Shortly before the Rugby World Cup in England, a number of black and coloured players vying for places in the Springbok squad had approached union federation Cosatu to air their grievances in relation to this, says its Western Cape regional secretary Tony Ehrenreich.
“The squad players felt they were being treated unfairly in a number of ways. For instance, they weren’t getting enough game time in their Super 15 teams, or on the national team,” recalls Ehrenreich.
“When potential opportunities were coming up through injury, the coaches continued to select white players, even playing them out of position, rather than selecting black players. Furthermore, they believed the more lucrative contracts were going to white players.”
Rugby analyst and blogger Shaun Lilford agrees that Meyer’s team selections were questionable, as there were a number of black players excelling in their Super 15 teams who failed to get opportunities in Springbok match-day squads.
“You had guys like Lional Mapoe and Howard Mnisi, who both play centre for the Lions and were on fire, and they were not getting a look-in. I was expecting a lot more black players to come through last year, but it didn’t happen,” he says.
Others such as Elton Jantjies, Juan de Jongh, Cheslin Kolbe, Scarra Ntubeni, Oupa Mohoje and Nizaam Carr also got little chance to shine ahead of the World Cup despite preforming well for their clubs.
Being a World Cup year, it seems players’ frustrations were left unattended for the sake of team unity ahead of the competition, but in November sports minister Fikile Mbalula was clear about what would happen if the Springboks failed to meet future transformation targets. “We will deregister the team, withdraw national colours, and withdraw national funding,” he warned.
While SARU insists Coetzee is 100 per cent behind the transformation targets, to a large degree the former Stormers coach is reliant on the professional clubs giving their black players enough game time if he is to transform the squad while staying competitive.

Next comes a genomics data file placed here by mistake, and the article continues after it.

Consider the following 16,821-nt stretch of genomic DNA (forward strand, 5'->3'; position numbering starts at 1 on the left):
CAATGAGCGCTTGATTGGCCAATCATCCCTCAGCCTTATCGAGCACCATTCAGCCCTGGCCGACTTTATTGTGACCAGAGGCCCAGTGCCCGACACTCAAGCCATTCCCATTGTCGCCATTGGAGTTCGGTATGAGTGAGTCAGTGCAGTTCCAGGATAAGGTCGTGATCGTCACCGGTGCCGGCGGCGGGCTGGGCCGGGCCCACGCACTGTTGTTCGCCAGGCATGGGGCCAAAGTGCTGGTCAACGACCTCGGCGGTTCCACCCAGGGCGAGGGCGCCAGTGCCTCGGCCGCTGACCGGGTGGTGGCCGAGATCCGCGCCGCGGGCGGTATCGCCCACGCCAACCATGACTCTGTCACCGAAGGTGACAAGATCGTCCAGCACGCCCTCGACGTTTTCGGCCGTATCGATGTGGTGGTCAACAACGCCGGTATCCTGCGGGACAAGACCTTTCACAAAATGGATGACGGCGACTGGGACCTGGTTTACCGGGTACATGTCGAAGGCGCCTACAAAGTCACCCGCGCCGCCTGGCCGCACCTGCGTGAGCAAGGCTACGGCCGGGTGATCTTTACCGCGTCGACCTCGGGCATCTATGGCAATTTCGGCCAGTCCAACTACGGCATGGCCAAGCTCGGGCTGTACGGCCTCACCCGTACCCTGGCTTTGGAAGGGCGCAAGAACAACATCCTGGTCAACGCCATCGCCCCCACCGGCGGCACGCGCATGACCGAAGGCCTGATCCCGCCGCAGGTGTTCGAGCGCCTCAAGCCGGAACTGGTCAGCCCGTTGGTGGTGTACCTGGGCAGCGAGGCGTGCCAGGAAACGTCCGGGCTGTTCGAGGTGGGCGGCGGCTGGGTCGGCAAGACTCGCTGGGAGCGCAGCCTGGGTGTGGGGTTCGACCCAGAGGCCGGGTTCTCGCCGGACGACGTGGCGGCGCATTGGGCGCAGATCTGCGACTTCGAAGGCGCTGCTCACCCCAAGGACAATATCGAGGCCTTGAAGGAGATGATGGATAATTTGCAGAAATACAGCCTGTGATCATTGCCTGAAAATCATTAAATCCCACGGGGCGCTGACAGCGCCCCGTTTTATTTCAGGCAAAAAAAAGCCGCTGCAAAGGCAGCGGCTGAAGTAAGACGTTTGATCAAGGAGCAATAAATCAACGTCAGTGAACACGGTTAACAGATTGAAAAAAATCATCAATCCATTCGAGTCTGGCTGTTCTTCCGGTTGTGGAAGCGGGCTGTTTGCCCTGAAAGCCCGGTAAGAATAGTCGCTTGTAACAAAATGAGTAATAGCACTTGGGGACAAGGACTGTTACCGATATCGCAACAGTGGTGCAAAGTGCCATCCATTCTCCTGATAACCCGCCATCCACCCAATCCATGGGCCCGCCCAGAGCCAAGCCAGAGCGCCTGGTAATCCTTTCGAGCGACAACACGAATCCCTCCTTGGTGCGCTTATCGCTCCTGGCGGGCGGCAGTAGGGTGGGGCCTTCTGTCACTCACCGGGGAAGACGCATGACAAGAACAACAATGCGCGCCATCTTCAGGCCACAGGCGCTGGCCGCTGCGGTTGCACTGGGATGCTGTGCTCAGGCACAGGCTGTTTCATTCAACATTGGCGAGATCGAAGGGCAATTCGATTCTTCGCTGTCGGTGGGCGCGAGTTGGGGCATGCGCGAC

Systemic racismFurthermore, while these franchise teams are fielding some black players, they are failing to contract enough from the under-age levels to meet their own transformation targets.This further reduces Coetzee’s options.
Media reports say that on the first Saturday of April there were just 38 players of colour in the match-day 23 of the six professional franchises. That number needs to rise to 69 out of 138 to meet the 50 per cent target.
Ehrenreich believes the lack of transformation to date stems from both individual and systemic racism, and for the transformation plan to work, its enforcement by an independent body is needed.
“When it comes to the franchises there is a weakness there in terms of oversight to ensure they comply with transformation. And in this regard the team’s commercial sponsors should play a role,” he insists.
Lilford is also unsure if Coetzee is the right man to oversee the implementation of the transformation agenda.
Lilford sees him as an old-style rugby coach who values players who have proved themselves rather than one who will try untested talent.
“I think Springbok rugby is going to be in a confusing space over the short term. But if the new coach is going to bring in untested black players, then the best time to do it is in the first year of his tenure and against touring sides when the stakes or not as high,” he says.
Coetzee has no choice but to rebuild the national team following the retirement of Victor Matfield, Jean de Villiers and Fourie du Preez. So maybe opportunity is knocking more loudly than ever before for an Irish rugby team that has never won a Test in South Africa.